$3M in Community Tax Credits to be Announced in Worcester on Tues.
Monday, March 03, 2014
The awarded tax credits will be distributed by 36 Community Development Corporations and two Community Support Organizations, to investors, in exchange for donations to their organization.
The announcement will take place at the Boys & Girls Cub of Worcester on Tainter Street in Worcester beginning at 10 a.m.
Appearing at the announcement will be Aaron Gornstein, Undersecretary, Department of Housing and Community Development; Senator Harriet L. Chandler, Assistant Majority Leader, Massachusetts Senate (D-Worcester); Ed Augustus, Interim City Manager, City of Worcester; Timothy Murray, President and CEO, Worcester Regional Chamber of Commerce; Sarai Rivera, City Councilor, City of Worcester; Michael Durkin, President and CEO, United Way of Massachusetts Bay and Merrimack Valley; Steve Teasdale, Executive Director, South Main Community Development Corporation; and Joseph Kriesberg, President, Massachusetts Association of Community Development Corporations.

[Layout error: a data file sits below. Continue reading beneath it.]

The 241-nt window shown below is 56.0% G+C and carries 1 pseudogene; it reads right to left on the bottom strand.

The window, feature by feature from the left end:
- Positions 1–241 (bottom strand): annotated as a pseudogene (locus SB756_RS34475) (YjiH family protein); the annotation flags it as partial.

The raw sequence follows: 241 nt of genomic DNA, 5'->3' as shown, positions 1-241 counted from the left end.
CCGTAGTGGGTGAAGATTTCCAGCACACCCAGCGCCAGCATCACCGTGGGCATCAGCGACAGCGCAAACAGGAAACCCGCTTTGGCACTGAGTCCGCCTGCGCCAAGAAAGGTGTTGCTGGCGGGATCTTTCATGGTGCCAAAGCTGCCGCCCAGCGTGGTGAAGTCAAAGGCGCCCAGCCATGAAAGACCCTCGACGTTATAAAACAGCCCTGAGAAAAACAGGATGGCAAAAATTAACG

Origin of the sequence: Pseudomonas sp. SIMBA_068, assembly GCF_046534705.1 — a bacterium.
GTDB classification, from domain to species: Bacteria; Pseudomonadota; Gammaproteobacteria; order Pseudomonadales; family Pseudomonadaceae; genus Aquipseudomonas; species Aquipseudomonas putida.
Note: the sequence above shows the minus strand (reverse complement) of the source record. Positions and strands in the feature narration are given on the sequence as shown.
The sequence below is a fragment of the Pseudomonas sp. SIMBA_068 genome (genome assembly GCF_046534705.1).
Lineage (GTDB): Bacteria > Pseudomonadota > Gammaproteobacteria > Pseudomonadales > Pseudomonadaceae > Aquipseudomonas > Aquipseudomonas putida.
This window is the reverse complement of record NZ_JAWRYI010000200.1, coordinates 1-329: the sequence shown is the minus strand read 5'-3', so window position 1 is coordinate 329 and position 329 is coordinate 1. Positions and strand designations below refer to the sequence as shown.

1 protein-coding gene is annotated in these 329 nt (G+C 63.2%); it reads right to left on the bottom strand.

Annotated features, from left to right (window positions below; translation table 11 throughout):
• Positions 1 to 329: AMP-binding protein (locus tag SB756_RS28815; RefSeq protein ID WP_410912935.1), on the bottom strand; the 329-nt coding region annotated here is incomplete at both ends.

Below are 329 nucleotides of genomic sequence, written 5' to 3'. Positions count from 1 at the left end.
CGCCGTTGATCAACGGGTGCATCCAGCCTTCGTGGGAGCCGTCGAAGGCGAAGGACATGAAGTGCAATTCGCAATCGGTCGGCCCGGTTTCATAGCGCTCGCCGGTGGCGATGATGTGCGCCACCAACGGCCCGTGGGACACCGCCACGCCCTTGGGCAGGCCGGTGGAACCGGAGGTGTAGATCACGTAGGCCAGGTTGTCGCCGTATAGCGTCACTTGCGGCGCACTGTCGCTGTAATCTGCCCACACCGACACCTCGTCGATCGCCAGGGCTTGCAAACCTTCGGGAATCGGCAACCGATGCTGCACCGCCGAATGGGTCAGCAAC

Related Slideshow: 9 Challenges Facing Worcester’s New City Manager
Now the Edward Augustus is serving as City Manager for Worcester, GoLocal reached out to the city's leaders to find out what they believe are the biggest challenges Augustus will face in his new role.
Roberta Schaefer, former president of the Worcester Regional Research Bureau:
Schaefer said continuing the sound financial management of former City Manager Michael O'Brien was the greatest task for Augustus. But in addition to financial questions, she called for Augustus to “follow the lead of Michael O'Brien, to make sure he represents all the interests of the city, as the CEO of the city.
Tim Murray, president and chief executive officer of the Worcester Regional Chamber of Commerce:
In addition to budgeting and economic development, Murray pointed to fostering the business climate in the city. “Try to make Worcester as business-friendly a place as possible,” he said. Whether through permitting, customer service, or other incentive, “whatever we can do to make the city a supportive (place for business).”
Christopher Pinto, member of the Worcester Republican City Committee:
“Can he really do pension reform? Can he spare the taxpayers from more abusive taxes?” asked Pinto, who wonders what Augustus will do about the Responsible Employer Ordinance and how the new city manager will make appointments to boards and commissions.
Councilor Sarai Rivera:
Rivera points to economic development, neighborhood development, and continuing to support public safety and public service, as well as “working with private and labor to support the (Responsible Employer Ordinance) and look into an apprentice program.”
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